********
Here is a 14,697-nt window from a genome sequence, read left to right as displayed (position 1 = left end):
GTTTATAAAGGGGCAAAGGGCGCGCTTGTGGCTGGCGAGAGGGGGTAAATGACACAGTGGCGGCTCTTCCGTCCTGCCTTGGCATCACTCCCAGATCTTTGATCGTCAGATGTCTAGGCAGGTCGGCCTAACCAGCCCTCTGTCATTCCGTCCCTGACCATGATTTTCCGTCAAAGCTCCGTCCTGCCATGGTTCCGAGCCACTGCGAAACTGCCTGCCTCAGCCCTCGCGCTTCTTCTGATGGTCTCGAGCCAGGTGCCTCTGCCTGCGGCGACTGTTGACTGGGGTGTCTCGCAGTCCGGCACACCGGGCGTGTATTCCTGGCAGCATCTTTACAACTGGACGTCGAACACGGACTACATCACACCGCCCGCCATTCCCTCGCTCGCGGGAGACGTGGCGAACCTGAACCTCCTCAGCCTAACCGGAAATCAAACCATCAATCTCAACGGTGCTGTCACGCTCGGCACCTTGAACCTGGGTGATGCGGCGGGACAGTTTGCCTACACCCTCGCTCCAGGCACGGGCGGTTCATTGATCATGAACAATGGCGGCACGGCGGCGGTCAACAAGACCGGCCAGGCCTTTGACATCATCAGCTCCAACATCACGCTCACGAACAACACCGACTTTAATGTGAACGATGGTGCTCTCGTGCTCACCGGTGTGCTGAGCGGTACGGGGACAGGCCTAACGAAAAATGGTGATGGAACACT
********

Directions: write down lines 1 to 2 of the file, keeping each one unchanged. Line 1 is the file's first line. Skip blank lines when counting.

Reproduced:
Here is a 14,697-nt window from a genome sequence, read left to right as displayed (position 1 = left end):
GTTTATAAAGGGGCAAAGGGCGCGCTTGTGGCTGGCGAGAGGGGGTAAATGACACAGTGGCGGCTCTTCCGTCCTGCCTTGGCATCACTCCCAGATCTTTGATCGTCAGATGTCTAGGCAGGTCGGCCTAACCAGCCCTCTGTCATTCCGTCCCTGACCATGATTTTCCGTCAAAGCTCCGTCCTGCCATGGTTCCGAGCCACTGCGAAACTGCCTGCCTCAGCCCTCGCGCTTCTTCTGATGGTCTCGAGCCAGGTGCCTCTGCCTGCGGCGACTGTTGACTGGGGTGTCTCGCAGTCCGGCACACCGGGCGTGTATTCCTGGCAGCATCTTTACAACTGGACGTCGAACACGGACTACATCACACCGCCCGCCATTCCCTCGCTCGCGGGAGACGTGGCGAACCTGAACCTCCTCAGCCTAACCGGAAATCAAACCATCAATCTCAACGGTGCTGTCACGCTCGGCACCTTGAACCTGGGTGATGCGGCGGGACAGTTTGCCTACACCCTCGCTCCAGGCACGGGCGGTTCATTGATCATGAACAATGGCGGCACGGCGGCGGTCAACAAGACCGGCCAGGCCTTTGACATCATCAGCTCCAACATCACGCTCACGAACAACACCGACTTTAATGTGAACGATGGTGCTCTCGTGCTCACCGGTGTGCTGAGCGGTACGGGGACAGGCCTAACGAAAAATGGTGATGGAACACT